Illustrator Bob Graham and author Christobel Mattingley are Australia's nominees for the 2012 Hans Christian Andersen Awards. The awards are presented bi-ennially by the International Board on Books for Young People (IBBY) to an author and illustrator 'whose complete works have made an important and lasting contribution to children's literature'.
The judges said that the novel, set on Sydney's north shore, 'interrogated the mores of contemporary Sydney in the same way that Christos Tsiolkas did for Melbourne in The Slap, or [Jonathan] Franzen for middle America in Freedom'. They also commented that Indelible Ink is an 'utterly original, strangely charismatic novel [boasting] complex, compelling characters, incisive wit and striking observations about the way we live now'. (Age, 26 August 2011).
A third-year English student at The University of Melbourne has initiated an 'unofficial' course in Australian literature because no formal classes are available. Stephanie Guest felt 'angry and disappointed' that she could not study her national literature at the university so she emailed friends and, receiving an enthusiastic response, organised a series of seminars.
The shortlists for the 2011 Queensland Premier's Literary Awards have been announced by the premier, the Hon. Anna Bligh. Two books received double nominations — Amanda Lohrey's Reading Madame Bovary (Fiction Award and Australian Short Story Collection) and Anna Krien's Into the Woods: The Battle for Tasmania's Forests (Non-Fiction Book Award and Literary or Media Work Advancing Public Debate).
Ms Bligh noted that the 2011 shortlists included 'passionate, inspiring, educational and humorous works by some of Australia’s great writers, reflecting the incredible literary talent thriving in Queensland and throughout Australia.'
The full shortlist is available on the Queensland Premier's Literary Awards website. The award winners will be announced on Tuesday, 6 September 2011.
Jeannie Baker and Nicki Greenberg are joint winners of the 2011 Children's Book Council of Australia (CBCA), Picture Book of the Year Award. The award is for books with an audience range from birth to eighteen years.
Baker's Mirror, designed to be read from the left and the right, contrasts the lives of two young boys in Australia and Morocco; Greenberg's Hamlet, intended for a young adult audience, is a graphic novel adaptation of Shakespeare's play.
Other category winners this year are Sonya Hartnett for The Midnight Zoo (Older Readers), Isobelle Carmody for The Red Wind (Younger Readers), Jan Ormerod and Freya Blackwood for Maudie and Bear (Early Childhood), and Ursula Dubosarsky and Tohby Riddle for The Return of the Word Spy (Eve Pownall Award).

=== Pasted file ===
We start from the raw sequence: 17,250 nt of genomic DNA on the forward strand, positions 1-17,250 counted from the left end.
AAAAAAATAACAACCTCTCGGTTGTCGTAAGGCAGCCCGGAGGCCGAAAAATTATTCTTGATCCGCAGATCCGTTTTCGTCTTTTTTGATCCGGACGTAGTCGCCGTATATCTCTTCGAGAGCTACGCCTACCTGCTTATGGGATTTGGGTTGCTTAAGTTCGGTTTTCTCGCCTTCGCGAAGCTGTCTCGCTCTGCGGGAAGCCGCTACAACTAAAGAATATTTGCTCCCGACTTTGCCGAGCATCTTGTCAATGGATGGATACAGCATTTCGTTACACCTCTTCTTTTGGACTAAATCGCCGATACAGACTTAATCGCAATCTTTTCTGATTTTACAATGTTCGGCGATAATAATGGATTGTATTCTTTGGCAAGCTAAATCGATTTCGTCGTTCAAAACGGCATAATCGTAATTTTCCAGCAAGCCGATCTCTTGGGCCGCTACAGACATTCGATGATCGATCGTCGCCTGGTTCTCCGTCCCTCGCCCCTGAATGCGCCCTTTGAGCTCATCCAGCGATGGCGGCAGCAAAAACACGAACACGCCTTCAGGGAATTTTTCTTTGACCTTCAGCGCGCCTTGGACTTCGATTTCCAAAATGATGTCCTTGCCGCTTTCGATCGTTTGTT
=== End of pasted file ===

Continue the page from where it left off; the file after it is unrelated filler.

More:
For a full list of winners and honour books, see the Children's Book Council of Australia website.
The Australian Booksellers Association (ABA) has declared Saturday, 20 August 2011, the inaugural National Bookshop Day. Bookstores around the country will be celebrating 'their contributions to the local community and to Australian literature, culture and society'.
For more information, and for news on other ABA initiatives, go the Association's website.
Seven poems are shortlisted for this year's Blake Poetry Prize. Nominated poets are Robert Adamson, Anthony Lawrence, Verity Laughton, Maureen O'Shaughnessy, Ron Pretty, Mark Tredinnick and Todd Turner.
The winner of the prize, which 'encourages Australian poets to engage in the dialogue between religion, spirituality and poetry', will be announced on 15 September. For further information, see the Blake Poetry Prize website.
The first two novels in Ballarat-based Peter Temple's Jack Irish series are being developed as telemovies for ABC TV. The independent production company Essential Media and Entertainment has engaged award-winning scriptwriters Andrew Knight and Matt Cameron to adapt Bad Debts and Black Tide and the ABC expects to screen the telemovies mid-2012.
Further information is available on the Essential Media and Entertainment website and on the ABC's regional Victorian Ballarat website. (The ABC site includes comments from Peter Temple.)
The Aus-e-Lit page on the AustLit home page has been replaced by the AustLit Toolkit. The Aus-e-Lit Project (2008-2011) has delivered a number of tools and services to AustLit. These tools and services are currently being integrated into the research practices of AustLit personnel, and AustLit users will also have the opportunity to download tools and participate in an emerging research commons.
The Toolkit includes an introduction to the new page, instructions on how to download the research tools, and video tutorials. AustLit users can also browse the AustLit Trails page, another new feature where researchers, students, and teachers can compile, describe, and publish exhibitions of internet accessible content that explore specific themes in Australian literary culture.
This year's Mundaring heARTlines Festival will honour the life of Louise Schofield following her death from breast cancer. Schofield won the 2004 West Australian Young Readers' Book Award for her children's book Secrets in the Tingle Forest and was shortlisted for the Wilderness Society Environment Award for Children's Literature for the same title.
Australian libraries and library associations have joined together to make 2012 the National Year of Reading. Public, state and territory libraries plan to link 'all the great things that are already happening around books, reading and literacy, and [give] them an extra boost, with inspirational programs and events taking place across the country'.